Contact electrification refers to the transfer of electrical charges between two surfaces, similar and dissimilar, as they are brought into contact and separated; this phenomenon is also known as static electrification or triboelectrification. For example, everyone has experienced weak electrical shocks from metal doorknobs, wool and synthetic clothing on dry days. While contact electrification might appear insignificant, it plays a key role in numerous natural and industrial processes, including atmospheric lightning, accumulation of dust on solar panels, charging of liquids during pipetting and flow in the tubes, and fire hazards in granular media.
Contact electrification at metal-metal interfaces is well understood in terms of transfer of electrons, but a comprehensive understanding of contact electrification at interfaces of electrical insulators, such as air, water, polytetrafluoroethylene (PTFE), polypropylene remains incomplete. In fact, a variety of mechanisms responsible for transfer of electrical charges during mechanical rubbing, slipping, sliding, or flow at interfaces have been proposed via: electrons, ions, protons, hydroxide ions from water, specific orientation of dipoles, mechanoradicals, cryptoelectrons, and transfer of material. We have noticed that the extent of contact electrification of solids in water is influenced by surface free energies, mobile ions, surface roughness, duration of contact, sliding speeds, and relative humidity. Herein, we present results of our experimental investigation of contact electrification at the following interfaces: (i) PTFE-aluminum in air and (ii) polypropylene-water interfaces. To identify the underlying mechanism, we started with various hypotheses and exploited a variety of experimental techniques to falsify most of them until we got an answer; our techniques included high-voltage power supply (0-10,000 V), Faraday cages, Kelvin probe force microscopy, electrodeposition, X-ray photoelectron spectroscopy, energy-dispersive spectroscopy, optical microscopy, a contact angle cell, and high-speed imaging. We concluded that contact electrification at the PTFE-aluminum interface was driven by electrons transferred from aluminum to PTFE. In contrast, contact electrification at the polypropylene-water interface was driven by the specific adsorption of OH- ions onto polypropylene. These insights should be helpful in designing applications of polymers where electrical charging could have influence, or applications that could be based on electrical charging at such interfaces, such as triboelectric generator.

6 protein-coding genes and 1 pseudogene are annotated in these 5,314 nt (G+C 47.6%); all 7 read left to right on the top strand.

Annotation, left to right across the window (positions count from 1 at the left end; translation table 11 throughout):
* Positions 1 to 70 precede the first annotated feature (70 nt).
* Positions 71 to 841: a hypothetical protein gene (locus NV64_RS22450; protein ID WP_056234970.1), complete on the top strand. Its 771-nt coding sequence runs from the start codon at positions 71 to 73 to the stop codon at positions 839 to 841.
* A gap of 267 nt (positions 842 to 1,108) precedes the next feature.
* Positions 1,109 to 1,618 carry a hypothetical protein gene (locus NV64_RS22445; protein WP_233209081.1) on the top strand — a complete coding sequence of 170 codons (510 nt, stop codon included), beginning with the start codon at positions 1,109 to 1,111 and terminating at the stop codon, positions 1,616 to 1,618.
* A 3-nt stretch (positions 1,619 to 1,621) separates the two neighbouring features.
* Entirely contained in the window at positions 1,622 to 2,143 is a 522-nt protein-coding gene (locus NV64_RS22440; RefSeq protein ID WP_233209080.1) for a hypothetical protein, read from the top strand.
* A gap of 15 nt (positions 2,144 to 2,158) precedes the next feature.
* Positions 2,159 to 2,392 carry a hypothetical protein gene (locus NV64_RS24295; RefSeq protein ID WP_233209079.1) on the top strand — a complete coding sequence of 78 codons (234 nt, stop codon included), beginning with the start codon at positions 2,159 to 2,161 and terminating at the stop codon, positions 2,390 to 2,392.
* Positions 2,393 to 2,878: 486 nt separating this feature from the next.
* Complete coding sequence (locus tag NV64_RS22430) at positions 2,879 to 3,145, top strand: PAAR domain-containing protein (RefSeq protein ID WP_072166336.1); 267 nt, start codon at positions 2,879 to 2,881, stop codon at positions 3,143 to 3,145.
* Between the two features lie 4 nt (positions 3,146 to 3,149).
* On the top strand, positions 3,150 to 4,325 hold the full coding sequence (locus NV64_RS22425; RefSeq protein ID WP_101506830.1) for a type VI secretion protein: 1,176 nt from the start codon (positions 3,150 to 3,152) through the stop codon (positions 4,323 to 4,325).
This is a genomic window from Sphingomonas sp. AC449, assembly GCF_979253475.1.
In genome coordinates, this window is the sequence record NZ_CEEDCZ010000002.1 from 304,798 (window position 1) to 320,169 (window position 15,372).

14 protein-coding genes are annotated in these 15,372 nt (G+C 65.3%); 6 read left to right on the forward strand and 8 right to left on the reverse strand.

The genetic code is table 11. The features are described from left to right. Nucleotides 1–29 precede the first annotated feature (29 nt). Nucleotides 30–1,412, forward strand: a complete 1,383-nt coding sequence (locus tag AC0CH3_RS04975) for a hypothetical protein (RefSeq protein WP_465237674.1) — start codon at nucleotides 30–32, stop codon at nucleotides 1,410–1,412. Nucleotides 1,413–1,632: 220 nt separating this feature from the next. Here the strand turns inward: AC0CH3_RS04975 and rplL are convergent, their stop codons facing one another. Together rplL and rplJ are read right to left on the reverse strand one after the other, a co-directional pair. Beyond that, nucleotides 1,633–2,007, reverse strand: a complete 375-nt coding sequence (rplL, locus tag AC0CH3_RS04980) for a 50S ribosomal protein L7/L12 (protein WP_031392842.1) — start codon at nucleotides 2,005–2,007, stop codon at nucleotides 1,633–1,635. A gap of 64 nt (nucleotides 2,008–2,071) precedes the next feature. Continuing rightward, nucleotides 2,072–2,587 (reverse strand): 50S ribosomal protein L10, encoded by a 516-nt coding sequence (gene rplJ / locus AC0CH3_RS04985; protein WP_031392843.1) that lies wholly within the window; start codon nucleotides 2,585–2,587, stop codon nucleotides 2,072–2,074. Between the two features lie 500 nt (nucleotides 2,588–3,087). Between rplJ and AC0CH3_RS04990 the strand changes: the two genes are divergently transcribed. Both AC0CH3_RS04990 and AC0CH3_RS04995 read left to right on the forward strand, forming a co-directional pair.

|Date of Award
- Biological, Environmental Sciences and Engineering
|Himanshu Mishra (Supervisor)
- Contact Electrification
- Change Transfer
- Metals-insulator interface
- Insulator- water interface